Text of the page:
US v. Blankenship: In this appeal, former chairman and CEO of Massey Energy Company challenged his conviction for conspiracy to willfully violate federal mine safety laws and regulations, arising from the 2010 Upper Big Branch Mine disaster, which caused the death of 29 miners. Blankenship challenged the district court’s decision not to dismiss the superseding indictment, denying Blankenship the opportunity to re-cross an alleged co-conspirator, the jury instruction for “willfully” under 30 U.S.C. § 820(d), and the jury instruction on the government’s burden of proof. The Fourth Circuit affirmed Blankenship’s conviction and sentence.
The Fourth Circuit found that the district court’s decision not to dismiss the indictment was proper, as the language of the indictment tracked the language of the statute, and it included a 30-page factual background that identified numerous mine safety regulations that Blankenship allegedly conspired to violate. The second claim of error, whether Blankenship was properly denied the opportunity to re-cross examine his former colleague. The Fourth Circuit determined that the district court here “commendably” heard oral argument on the issue of whether the witness, Blanchard, raised new matter in his redirect testimony, and it concluded that he did not. The Fourth Circuit held that all of the subjects on which Blankenship requested re-cross examination on were either dealt with on cross or were cumulative of other evidence introduced at trial, so no error occurred.
Third, Blankenship argued that the jury instruction for “willfully” violating federal mine safety and health standards was wrong. The Fourth Circuit determined that “willfully” in the pertinent criminal statute could be defined in terms of “reckless disregard” as well as “plain indifference,” and that Blankenship’s willful conduct tracked the government’s theory of the case, in that he was repeatedly informed of safety violations at Upper Big Branch and instead of taking steps to prevent the violations from continuing, he chose to prioritize production and pay fines. Further, for the purposes of the criminal statutes at stake in this case, the Fourth Circuit found that the district court properly concluded that willfulness encompasses reckless disregard, per congressional intent and the conclusions of other courts. Moreover, Congress imposed penalties on corporate officers in addition to enterprise penalties because corporate officers will treat criminal penalties as a ‘license fee for the conduct of an illegitimate business’ to be factored into profit-maximization analyses, which the Fourth Circuit found that the government’s evidence showed Blankenship did here.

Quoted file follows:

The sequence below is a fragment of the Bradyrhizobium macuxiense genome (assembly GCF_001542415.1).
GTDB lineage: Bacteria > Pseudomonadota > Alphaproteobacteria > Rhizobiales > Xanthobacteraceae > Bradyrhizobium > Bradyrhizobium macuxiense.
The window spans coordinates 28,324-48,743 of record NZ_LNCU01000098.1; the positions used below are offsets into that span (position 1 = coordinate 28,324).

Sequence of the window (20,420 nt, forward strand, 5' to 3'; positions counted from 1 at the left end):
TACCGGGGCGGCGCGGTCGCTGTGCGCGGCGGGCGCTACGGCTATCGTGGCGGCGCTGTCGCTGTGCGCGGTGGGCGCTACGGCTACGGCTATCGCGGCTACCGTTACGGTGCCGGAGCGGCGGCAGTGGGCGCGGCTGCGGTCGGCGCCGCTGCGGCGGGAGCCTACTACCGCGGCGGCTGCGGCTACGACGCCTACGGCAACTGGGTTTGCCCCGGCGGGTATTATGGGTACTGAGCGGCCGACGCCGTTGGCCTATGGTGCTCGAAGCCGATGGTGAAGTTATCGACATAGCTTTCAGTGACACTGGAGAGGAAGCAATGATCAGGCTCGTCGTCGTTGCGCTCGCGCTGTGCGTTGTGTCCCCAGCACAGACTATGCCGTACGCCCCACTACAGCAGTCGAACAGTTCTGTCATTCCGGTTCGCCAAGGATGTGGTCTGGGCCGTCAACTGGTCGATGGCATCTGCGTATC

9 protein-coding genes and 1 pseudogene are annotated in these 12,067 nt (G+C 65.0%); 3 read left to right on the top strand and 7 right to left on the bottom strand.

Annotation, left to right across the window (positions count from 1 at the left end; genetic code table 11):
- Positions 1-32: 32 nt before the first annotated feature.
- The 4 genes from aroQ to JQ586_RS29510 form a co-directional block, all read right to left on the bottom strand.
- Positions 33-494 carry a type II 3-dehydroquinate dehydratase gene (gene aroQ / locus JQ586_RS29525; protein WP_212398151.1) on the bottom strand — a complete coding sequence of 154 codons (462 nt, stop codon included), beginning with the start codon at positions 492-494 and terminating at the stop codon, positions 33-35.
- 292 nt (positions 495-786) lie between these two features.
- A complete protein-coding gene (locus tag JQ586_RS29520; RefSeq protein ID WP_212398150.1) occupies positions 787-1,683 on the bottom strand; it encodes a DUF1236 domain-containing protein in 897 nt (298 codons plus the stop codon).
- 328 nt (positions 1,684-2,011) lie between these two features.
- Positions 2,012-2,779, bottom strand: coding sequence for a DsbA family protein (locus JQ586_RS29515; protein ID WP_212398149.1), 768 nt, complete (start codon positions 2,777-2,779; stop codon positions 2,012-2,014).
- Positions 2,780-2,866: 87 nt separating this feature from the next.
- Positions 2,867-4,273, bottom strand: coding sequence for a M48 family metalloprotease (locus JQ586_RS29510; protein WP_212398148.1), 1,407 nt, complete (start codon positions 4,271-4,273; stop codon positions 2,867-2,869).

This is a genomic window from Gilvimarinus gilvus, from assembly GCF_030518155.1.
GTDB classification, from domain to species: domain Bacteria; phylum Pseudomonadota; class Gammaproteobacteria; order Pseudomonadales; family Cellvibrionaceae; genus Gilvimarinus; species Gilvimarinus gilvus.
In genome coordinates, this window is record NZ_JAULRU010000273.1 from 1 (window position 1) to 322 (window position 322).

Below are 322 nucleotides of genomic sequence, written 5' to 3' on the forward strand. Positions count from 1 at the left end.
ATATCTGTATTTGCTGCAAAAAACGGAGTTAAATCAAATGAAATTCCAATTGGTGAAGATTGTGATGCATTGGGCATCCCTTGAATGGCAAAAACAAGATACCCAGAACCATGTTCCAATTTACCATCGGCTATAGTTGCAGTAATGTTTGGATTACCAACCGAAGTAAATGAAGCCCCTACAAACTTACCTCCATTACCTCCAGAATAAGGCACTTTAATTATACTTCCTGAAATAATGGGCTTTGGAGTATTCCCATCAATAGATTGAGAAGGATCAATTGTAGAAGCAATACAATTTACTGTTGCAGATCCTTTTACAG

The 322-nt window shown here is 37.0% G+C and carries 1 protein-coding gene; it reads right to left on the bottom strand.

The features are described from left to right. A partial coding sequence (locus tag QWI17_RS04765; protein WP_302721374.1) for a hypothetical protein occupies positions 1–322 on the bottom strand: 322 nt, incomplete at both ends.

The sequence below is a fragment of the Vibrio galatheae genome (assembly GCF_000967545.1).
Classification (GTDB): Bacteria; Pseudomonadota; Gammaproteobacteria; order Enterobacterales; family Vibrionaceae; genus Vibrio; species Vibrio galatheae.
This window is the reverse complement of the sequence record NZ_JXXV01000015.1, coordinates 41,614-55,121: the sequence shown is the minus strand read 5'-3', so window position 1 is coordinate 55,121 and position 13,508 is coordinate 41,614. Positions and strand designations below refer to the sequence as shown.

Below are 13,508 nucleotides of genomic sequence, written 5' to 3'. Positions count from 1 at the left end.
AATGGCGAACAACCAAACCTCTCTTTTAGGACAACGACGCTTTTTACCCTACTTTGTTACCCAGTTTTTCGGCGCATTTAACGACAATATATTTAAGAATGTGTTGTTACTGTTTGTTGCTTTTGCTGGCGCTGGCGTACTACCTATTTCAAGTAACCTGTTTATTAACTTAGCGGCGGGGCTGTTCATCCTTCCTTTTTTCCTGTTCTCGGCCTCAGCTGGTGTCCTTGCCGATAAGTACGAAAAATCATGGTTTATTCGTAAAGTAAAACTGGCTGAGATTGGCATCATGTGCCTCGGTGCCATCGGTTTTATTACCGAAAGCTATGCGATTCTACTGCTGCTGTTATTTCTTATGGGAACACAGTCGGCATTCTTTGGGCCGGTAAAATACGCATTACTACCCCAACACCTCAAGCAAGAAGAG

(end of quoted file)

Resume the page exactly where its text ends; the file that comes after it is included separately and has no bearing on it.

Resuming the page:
Finally, Blankenship argued that the district court provided an improper “two-inference” jury instruction, which impermissibly reduced the government’s burden of proof. While the Fourth Circuit definitely disapproved of the instruction, it found that the court’s instructions correctly stated the government’s burden, so the district court did not reversibly err in providing the two-inference instruction.